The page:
General Ulysses S. Grant (1822-1885) was one of the nation's greatest military heroes but one of its most unsuccessful Presidents. Decisive and masterful on the battlefield, a dynamic leader and a horseman of great prowess, he proved to be ingenuous in the political arena--but being a great general and a great politician does not necessarily translate into presidential success.
Raised on a farm, he early developed a love of horses and seemed always at his best on horseback. As leader of the victorious forces of the North, Grant was considered one of the saviors of the Union—even though he was held suspect by the Abolitionists since he was a slave-holder all through the war and allowed emancipation only after he was forced to release his slaves by the passage of the sixteenth amendment in 1865. Indeed, he once asserted that "if the war had been about slavery," he "would have fought for the South." Ironically, his greatest on-the-field adversary, Robert E. Lee had stated exactly the opposite sentiment.
Nevertheless, after Andrew Johnson’s unhappy term, Republicans turned readily to Grant. He knew nothing about politics. Innocent and sincere, Grant committed errors of judgment from the beginning: he appointed two unknowns from his home town in Illinois to cabinet positions. Later he allowed himself to be entertained by two stock manipulators--Jay Gould and Jim Fisk--who tried to corner the gold market, a mistake which left him open to charges of incompetence and corruption.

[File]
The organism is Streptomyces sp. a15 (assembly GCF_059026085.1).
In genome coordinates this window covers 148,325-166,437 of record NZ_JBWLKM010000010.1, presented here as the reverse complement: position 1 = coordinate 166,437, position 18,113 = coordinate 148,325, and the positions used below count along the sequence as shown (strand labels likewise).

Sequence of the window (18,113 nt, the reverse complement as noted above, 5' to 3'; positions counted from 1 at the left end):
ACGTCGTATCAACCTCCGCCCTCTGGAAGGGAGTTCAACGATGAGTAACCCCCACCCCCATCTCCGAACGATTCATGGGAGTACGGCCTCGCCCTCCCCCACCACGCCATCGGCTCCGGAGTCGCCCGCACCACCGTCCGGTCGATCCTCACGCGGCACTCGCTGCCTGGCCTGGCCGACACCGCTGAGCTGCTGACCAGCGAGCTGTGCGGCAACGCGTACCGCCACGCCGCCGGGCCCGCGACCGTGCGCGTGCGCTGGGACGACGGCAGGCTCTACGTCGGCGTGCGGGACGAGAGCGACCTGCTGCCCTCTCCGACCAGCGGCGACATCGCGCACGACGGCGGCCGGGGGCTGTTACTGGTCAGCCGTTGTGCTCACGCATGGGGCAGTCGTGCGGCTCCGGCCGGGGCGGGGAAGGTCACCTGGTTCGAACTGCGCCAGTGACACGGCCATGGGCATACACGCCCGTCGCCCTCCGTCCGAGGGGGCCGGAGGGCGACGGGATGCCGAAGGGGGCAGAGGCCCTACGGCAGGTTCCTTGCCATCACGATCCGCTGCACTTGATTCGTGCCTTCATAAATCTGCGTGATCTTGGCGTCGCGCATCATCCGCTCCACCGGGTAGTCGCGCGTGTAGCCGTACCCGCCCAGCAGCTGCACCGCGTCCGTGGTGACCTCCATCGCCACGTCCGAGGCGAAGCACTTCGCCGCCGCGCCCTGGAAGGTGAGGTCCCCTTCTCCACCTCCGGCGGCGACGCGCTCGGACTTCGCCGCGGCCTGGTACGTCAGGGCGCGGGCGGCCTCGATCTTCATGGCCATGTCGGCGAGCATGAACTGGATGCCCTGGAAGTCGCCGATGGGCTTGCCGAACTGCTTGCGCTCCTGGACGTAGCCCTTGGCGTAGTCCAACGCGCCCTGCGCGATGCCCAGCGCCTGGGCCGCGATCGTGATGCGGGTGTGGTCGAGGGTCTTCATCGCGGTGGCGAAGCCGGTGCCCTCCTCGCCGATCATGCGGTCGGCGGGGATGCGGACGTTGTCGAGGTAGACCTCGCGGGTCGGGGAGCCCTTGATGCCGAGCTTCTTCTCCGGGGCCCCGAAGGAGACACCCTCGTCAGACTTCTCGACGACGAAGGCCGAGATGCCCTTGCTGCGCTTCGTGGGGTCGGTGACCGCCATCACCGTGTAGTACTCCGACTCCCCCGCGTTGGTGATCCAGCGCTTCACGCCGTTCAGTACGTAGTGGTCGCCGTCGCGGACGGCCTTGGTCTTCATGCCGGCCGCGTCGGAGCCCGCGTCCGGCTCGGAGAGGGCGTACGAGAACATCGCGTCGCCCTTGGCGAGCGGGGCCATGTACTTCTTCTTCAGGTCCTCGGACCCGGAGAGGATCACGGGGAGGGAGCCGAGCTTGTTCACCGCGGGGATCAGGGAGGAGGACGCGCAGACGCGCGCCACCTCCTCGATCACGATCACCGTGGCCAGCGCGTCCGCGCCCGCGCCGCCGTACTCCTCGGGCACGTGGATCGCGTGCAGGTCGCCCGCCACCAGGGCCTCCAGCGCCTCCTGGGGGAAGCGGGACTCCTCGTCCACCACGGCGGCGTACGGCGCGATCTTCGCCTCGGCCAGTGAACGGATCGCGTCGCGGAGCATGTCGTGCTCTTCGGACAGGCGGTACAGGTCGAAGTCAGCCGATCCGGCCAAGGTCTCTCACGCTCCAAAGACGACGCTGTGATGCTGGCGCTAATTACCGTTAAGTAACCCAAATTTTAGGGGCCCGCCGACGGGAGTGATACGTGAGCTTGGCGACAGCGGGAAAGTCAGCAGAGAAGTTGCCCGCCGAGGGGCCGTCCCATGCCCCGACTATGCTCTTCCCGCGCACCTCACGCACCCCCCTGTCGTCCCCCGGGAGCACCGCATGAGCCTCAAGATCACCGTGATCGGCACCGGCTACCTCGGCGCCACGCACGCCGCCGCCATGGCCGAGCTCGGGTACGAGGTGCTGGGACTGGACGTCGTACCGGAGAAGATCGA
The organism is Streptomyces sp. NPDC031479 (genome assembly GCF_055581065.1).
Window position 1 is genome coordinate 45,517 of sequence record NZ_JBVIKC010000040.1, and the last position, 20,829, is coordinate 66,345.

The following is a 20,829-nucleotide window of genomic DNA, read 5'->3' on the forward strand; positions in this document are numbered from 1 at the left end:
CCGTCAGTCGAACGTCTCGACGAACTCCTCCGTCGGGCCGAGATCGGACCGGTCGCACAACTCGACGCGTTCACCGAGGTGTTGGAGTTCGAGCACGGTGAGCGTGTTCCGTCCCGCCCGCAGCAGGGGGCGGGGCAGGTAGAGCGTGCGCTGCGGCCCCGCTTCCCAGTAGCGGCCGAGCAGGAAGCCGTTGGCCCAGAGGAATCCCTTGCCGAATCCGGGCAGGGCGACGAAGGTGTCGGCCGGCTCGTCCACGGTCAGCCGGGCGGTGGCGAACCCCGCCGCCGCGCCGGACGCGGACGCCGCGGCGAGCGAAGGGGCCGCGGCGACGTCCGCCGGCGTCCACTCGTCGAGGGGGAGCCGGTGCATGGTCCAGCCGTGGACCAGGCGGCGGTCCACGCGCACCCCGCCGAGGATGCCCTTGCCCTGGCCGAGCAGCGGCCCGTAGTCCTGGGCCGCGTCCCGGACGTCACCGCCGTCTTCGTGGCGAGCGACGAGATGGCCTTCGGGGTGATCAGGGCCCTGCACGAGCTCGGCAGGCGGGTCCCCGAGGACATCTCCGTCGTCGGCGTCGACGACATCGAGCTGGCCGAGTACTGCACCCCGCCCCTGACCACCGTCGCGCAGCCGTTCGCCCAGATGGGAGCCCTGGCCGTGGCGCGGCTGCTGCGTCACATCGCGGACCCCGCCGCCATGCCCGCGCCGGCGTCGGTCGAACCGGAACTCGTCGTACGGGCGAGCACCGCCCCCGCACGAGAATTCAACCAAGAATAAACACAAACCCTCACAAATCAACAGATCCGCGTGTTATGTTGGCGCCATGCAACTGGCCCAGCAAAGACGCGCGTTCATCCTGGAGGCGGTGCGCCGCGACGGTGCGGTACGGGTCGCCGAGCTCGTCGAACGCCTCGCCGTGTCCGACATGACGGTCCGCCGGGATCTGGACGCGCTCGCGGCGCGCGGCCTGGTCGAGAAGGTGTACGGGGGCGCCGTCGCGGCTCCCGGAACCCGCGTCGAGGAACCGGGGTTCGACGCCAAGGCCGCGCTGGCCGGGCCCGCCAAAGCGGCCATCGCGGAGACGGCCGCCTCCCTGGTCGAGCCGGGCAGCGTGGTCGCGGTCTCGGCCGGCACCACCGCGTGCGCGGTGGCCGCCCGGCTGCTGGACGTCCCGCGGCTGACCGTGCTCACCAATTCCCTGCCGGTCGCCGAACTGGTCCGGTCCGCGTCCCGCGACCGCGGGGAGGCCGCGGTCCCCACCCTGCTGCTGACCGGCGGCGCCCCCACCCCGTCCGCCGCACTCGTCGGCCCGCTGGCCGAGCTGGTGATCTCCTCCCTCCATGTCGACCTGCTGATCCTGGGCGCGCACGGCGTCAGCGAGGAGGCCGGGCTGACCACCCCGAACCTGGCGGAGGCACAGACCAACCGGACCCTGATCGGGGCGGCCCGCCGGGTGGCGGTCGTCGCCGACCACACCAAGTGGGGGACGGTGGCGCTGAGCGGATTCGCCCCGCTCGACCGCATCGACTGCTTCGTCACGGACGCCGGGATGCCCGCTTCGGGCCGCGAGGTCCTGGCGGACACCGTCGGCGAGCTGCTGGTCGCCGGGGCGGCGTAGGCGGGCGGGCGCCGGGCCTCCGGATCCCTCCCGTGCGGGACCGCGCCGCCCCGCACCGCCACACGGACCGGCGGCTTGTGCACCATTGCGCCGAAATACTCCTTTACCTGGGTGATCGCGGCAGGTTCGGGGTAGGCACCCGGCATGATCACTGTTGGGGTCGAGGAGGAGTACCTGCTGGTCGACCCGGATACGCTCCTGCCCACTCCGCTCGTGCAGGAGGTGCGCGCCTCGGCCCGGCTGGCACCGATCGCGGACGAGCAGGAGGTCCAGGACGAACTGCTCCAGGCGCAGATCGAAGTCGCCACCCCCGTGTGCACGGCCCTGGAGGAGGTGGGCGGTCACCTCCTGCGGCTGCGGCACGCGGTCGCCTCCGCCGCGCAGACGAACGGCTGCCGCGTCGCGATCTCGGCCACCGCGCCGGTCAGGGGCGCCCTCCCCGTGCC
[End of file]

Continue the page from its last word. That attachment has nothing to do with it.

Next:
As the years passed, the evidences of corruption in his administration were such that Grant lost much of the popularity that first brought him into office. However, he managed to be re-elected to another term, one tarnished by even more corruption, more scandal.
In spite of the scandals, Grant scored a few victories. Passage of the Amnesty Bill in 1872 restored civil rights to many Southerners, relieving some of the harsh conditions of Reconstruction. And, against considerable opposition, Grant took courageous steps to fight the growing threat of inflation. But the battle-torn country was still in distress; the General who had brought the great uncivil war to a successful close was not the man to bind up the nation’s wounds.
His last years were sadly encumbered with woeful money problems. From the fall of 1884 until his death on this day in 1885, he raced against terminal cancer to finish his memoirs so that his widow would not live out her days as a pauper. As he had always been able to do before, he came through just in the nick of time.